Another Court Finds that Widespread Internal Circulation of Privileged Communications Destroys a Company’s Privilege

May 5, 2010

The increasing use of e-mail often induces (or tempts) company employees and even in-house lawyers to widely circulate protected communications within the corporation. Several recent decisions have found that circulation beyond those with a “need to know” (1) aborted the privilege, (2) waived the privilege, or (3) demonstrated that the e-mails must have been primarily motivated by business rather than legal concerns.

In Orion Corp. v. Sun Pharmaceutical Industries, Ltd., Civ. A. Nos. 07-5436 & 08-5545 (MCC), 2010 U.S. Dist. LEXIS 15975, at *26 (D.N.J. Feb. 18, 2010), third party Novartis withheld some marketing documents as privileged – acknowledging that “there were 112 recipients of the confidential presentations at issue,” but arguing that “all were members of Novartis management.” Defendant (challenging Novartis’ privilege claim) argued that Novartis had failed to “adequately identify the individuals who received copies of the presentations and to explain why these individuals needed the asserted privileged information to carry out their employment duties.” Id. at *27. The court agreed with defendant that Novartis’ “broad classification” of the recipients as “management” did “not convince the Court that dissemination was limited to individuals that needed to know the information contained in the presentations.” Id. The court found a waiver, and ordered Novartis to produce the documents.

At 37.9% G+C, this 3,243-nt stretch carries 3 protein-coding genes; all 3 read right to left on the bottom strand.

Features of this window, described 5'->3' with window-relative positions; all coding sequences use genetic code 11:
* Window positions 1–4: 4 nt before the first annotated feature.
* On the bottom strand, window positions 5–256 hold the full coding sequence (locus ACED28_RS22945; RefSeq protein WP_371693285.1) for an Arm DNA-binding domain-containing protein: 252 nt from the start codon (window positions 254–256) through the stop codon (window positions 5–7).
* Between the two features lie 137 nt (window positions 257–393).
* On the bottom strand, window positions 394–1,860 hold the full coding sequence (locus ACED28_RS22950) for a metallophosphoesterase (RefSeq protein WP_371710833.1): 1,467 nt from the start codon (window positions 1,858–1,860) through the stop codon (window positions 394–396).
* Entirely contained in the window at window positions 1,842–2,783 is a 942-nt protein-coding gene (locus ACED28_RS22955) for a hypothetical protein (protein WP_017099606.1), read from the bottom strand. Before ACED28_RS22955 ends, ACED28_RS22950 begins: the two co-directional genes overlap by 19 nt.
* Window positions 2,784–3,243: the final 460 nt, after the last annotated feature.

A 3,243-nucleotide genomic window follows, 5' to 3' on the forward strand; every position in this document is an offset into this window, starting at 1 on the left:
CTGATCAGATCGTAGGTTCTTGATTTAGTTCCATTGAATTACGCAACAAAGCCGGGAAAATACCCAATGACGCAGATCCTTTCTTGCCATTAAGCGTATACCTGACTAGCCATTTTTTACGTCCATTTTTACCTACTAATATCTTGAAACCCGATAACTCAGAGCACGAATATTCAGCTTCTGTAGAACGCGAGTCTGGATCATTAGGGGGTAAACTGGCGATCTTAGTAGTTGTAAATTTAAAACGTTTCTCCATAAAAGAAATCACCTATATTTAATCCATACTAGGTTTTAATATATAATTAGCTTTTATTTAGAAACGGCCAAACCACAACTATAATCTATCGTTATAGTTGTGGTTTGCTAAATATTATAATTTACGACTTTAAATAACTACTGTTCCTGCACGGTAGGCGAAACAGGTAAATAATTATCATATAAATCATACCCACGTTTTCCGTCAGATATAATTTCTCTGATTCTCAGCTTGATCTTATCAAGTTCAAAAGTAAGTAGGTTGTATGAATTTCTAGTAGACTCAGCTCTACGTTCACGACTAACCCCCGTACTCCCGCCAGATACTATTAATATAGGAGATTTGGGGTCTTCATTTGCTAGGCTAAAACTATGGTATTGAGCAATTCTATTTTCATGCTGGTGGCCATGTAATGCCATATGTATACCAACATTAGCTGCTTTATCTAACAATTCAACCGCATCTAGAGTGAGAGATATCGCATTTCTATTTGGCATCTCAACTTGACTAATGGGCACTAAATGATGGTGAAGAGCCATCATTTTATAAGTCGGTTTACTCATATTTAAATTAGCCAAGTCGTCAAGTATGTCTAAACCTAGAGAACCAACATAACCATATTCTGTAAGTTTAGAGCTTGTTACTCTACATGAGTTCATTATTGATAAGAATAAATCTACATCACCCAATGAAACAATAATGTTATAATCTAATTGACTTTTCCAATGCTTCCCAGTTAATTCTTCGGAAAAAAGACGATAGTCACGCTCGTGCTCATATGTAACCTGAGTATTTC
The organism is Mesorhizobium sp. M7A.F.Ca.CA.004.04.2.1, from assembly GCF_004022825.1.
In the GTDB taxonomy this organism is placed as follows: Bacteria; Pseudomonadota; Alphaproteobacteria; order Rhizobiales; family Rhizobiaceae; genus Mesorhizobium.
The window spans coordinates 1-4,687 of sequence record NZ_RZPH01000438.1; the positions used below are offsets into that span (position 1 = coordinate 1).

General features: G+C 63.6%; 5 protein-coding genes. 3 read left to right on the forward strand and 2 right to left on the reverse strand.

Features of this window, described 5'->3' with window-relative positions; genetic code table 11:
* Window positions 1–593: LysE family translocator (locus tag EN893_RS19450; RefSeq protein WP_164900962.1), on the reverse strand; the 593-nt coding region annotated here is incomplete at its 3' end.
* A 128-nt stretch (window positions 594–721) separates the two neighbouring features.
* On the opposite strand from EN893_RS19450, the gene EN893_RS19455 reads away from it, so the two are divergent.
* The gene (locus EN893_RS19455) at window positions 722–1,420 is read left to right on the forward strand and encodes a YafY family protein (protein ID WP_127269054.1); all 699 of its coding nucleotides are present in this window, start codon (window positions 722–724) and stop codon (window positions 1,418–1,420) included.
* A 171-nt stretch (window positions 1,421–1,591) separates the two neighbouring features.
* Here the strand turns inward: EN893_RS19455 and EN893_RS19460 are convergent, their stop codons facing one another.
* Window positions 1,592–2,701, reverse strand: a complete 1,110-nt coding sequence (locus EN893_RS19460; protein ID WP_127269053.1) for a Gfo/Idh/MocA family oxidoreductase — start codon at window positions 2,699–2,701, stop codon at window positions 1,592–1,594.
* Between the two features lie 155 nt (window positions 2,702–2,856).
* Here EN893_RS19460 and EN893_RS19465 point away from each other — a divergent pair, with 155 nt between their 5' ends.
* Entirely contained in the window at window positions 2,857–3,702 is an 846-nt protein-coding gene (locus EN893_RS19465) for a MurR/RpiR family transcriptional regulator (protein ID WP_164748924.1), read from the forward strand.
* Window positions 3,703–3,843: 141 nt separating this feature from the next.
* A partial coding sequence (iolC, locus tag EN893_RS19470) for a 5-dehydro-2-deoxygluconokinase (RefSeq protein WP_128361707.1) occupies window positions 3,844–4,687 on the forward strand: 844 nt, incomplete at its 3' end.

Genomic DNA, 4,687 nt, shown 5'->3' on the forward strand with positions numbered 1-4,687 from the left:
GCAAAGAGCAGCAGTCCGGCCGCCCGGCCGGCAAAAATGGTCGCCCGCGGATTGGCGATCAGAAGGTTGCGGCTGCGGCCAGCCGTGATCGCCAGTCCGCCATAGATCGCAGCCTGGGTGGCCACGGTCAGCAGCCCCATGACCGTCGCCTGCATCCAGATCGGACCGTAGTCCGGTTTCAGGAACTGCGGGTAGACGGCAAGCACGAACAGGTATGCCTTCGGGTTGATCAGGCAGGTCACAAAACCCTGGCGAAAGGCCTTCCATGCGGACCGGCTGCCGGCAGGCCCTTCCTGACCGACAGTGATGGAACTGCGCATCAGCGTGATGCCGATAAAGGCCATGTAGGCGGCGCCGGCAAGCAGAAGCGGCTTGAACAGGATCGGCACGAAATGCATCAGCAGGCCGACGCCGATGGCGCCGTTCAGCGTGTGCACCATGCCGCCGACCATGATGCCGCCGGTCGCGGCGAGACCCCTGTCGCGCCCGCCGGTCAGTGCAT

This troubling line of decisions seems to ignore both the increasing use of e-mail within corporations, and the ultimate benefit of widespread intra-corporate circulation of privileged communications (which can help educate corporate employees about legal issues and assist in assuring compliance with the law).